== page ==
Catch Fish with
For anyone unfamiliar with the site always check the FRESHWATER, SALTWATER and TACK-TICS pages. The Saltwater page now extends back as a record of over four years of (mostly) sea fishing and may be a useful guide as to when to fish. The Freshwater stuff is also up to date now. I keep adding to both. These pages are effectively my diary and the latest will usually be about fishing in the previous day or two. The Tactics pages which are chiefly 'how I do it' plus a bit of science are also updated regularly and (I think) worth a read (the earlier ones are mostly tackle and 'how to do it' stuff so if you are new to fly fishing or spinning these are the ones for you).
24 November 2008.
I've been fishing for well over sixty years now and there are still times when I haven't a clue what the fish are doing. I suppose that's part of the fascination really. For example, the other day I decided to try and catch a perch or two from the river. I had some nice little dace baits and I set up a paternoster with a 10g weight and a small circle hook. The hook was tied onto a short length of fine, knottable wire 'just in case' of pike.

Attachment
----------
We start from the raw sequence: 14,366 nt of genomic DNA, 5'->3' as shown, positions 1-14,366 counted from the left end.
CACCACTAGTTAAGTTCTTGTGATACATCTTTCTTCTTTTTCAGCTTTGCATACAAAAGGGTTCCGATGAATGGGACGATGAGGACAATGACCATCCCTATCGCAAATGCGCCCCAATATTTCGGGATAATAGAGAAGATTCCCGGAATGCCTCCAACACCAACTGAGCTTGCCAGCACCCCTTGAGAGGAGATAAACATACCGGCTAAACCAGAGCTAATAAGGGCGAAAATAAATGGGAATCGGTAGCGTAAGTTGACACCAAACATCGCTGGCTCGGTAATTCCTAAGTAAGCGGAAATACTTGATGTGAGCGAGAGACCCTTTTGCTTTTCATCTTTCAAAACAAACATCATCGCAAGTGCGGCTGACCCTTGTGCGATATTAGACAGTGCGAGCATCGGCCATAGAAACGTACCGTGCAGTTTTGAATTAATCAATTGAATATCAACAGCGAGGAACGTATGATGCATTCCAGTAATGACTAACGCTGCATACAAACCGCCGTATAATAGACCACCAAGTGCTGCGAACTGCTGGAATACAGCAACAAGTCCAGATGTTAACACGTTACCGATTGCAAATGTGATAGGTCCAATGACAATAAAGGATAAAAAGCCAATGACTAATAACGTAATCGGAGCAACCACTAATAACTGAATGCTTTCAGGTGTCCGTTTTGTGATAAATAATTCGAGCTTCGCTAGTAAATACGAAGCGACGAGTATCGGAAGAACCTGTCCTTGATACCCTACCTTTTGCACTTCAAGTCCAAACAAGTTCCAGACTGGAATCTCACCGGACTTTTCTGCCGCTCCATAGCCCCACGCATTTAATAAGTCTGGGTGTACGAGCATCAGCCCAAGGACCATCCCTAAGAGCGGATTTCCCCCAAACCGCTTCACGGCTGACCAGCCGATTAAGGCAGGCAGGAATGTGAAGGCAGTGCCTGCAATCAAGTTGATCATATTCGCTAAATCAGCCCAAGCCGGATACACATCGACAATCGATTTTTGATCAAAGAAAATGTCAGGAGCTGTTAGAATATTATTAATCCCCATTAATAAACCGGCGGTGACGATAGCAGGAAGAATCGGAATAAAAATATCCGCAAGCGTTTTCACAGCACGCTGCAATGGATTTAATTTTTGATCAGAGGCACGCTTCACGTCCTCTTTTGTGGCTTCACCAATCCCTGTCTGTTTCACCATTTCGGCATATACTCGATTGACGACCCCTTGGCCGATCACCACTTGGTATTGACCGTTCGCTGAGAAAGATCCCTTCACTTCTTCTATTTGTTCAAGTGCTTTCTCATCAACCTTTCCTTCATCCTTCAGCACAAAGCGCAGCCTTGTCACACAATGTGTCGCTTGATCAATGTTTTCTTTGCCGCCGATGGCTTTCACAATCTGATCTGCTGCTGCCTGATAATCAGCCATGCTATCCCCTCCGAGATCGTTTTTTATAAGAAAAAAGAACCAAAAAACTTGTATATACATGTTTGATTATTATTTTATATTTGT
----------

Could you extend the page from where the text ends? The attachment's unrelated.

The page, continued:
My approach is to wander along the bank looking for suitable holes with not too much flow and a good dressing of willow roots or reed stems. At each hole I lower the bait to the river bed and wait for a bite. Usually, if there's anyone at home, I don't have to wait long (a minute or two) before something happens. Generally the bait becomes agitated then I feel a knock on the line as it's attacked by a predator. I wait for a suitable length of time until I think that the bait has been taken (the tension on the line and the way it moves about are good clues), then I simply tighten and wait for the fish to swim off and hook itself.
On this occasion the first hole was fishless. I moved on. The next spot produced a sharp knock followed by the line cutting swiftly away to my right - 'jack pike' I thought. Sure enough a silver-green shape appeared and was soon brought to the bank and unhooked. The bay I was fishing was several metres across so I swung the next bait over to the opposite corner by the reeds. Another tug and pull produced a second pike not much bigger than the first.
In one swim after another, within minutes, my baits were engulfed by pike. The biggest was pushing double figures and a couple more failed to find the point of the small hook and managed to escape with the bait. Eventually I ran out of baits and packed in without having seen hide nor hair of a perch. That's fishing!
Not a perch.
Another not a perch.